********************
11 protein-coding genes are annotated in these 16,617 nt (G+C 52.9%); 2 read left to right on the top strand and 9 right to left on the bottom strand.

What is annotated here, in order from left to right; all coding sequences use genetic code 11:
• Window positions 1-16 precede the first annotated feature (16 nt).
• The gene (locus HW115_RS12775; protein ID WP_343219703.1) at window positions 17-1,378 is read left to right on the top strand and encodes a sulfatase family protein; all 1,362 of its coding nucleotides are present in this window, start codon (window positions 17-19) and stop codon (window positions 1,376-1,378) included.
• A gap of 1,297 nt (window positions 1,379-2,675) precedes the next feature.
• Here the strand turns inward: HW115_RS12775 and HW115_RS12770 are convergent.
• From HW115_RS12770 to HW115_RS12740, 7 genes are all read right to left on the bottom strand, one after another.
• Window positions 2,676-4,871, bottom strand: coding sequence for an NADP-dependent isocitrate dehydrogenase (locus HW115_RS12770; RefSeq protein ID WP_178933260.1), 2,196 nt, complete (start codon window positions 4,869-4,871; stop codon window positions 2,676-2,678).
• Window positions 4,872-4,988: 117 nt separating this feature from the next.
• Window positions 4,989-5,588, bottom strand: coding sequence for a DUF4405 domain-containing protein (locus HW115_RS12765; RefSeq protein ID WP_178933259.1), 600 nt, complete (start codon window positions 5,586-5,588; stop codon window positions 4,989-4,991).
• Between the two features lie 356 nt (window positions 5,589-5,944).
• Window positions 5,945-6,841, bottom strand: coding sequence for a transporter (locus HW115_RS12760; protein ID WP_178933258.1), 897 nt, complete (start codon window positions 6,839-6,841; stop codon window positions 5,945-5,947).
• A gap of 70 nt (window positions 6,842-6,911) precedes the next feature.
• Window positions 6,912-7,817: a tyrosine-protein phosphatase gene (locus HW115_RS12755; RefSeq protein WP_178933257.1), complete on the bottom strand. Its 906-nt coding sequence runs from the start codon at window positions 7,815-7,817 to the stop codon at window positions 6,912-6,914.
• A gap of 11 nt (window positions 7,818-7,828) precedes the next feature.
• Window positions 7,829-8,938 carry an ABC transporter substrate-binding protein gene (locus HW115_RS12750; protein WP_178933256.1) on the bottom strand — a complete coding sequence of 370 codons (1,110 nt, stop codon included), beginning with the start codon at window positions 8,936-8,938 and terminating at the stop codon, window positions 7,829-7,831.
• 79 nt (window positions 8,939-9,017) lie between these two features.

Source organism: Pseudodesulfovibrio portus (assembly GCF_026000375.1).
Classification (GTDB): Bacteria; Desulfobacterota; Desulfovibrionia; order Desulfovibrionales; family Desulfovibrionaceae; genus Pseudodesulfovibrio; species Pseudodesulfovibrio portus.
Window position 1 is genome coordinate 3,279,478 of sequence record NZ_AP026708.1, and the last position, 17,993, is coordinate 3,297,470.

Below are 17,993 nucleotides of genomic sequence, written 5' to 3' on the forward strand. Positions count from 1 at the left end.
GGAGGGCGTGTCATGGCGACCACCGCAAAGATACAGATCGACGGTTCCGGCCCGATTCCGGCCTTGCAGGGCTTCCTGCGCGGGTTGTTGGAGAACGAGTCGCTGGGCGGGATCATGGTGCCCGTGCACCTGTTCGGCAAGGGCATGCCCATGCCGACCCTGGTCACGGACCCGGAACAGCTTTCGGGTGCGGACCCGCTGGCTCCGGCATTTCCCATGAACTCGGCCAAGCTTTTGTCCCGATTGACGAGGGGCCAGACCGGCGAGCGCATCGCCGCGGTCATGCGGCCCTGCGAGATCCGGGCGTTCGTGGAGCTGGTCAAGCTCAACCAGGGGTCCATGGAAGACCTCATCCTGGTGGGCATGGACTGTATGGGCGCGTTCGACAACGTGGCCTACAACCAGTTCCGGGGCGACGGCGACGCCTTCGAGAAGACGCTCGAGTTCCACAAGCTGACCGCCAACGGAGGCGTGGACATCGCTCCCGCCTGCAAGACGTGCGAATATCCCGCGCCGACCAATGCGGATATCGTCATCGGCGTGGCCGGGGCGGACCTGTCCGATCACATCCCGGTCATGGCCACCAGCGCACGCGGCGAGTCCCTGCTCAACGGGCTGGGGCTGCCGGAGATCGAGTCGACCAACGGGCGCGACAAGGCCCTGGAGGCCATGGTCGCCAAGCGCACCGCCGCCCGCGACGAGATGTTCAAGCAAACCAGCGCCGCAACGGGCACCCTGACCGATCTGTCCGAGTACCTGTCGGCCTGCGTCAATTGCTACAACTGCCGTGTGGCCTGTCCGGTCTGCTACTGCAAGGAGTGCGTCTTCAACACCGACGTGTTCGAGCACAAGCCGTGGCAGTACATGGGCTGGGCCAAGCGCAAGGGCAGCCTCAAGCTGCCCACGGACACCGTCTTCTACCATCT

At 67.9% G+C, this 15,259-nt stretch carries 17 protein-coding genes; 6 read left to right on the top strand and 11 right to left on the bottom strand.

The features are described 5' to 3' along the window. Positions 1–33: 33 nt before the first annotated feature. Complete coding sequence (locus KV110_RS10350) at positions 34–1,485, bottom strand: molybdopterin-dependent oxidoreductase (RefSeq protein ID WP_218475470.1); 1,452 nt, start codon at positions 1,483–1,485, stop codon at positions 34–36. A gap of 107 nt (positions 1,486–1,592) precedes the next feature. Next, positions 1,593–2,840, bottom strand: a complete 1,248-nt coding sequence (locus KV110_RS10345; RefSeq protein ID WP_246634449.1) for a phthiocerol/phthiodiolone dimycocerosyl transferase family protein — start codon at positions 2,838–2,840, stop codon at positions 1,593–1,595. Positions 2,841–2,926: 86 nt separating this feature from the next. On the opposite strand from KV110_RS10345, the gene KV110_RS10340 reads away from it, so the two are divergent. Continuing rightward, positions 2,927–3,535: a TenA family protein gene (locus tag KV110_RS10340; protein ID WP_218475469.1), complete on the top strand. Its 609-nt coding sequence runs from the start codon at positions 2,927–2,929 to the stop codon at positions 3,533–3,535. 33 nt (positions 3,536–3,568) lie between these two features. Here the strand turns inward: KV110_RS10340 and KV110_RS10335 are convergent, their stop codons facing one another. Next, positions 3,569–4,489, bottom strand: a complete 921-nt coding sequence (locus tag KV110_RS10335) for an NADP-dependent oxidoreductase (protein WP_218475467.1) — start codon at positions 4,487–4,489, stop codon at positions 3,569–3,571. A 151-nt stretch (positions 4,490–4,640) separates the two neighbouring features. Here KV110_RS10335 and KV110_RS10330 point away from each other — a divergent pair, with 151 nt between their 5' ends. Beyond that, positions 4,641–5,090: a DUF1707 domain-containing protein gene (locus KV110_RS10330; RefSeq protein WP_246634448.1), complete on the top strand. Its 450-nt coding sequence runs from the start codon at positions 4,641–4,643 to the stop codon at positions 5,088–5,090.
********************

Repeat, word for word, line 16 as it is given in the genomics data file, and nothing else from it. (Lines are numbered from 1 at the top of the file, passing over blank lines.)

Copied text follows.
• Window positions 7,829-8,938 carry an ABC transporter substrate-binding protein gene (locus HW115_RS12750; protein WP_178933256.1) on the bottom strand — a complete coding sequence of 370 codons (1,110 nt, stop codon included), beginning with the start codon at window positions 8,936-8,938 and terminating at the stop codon, window positions 7,829-7,831.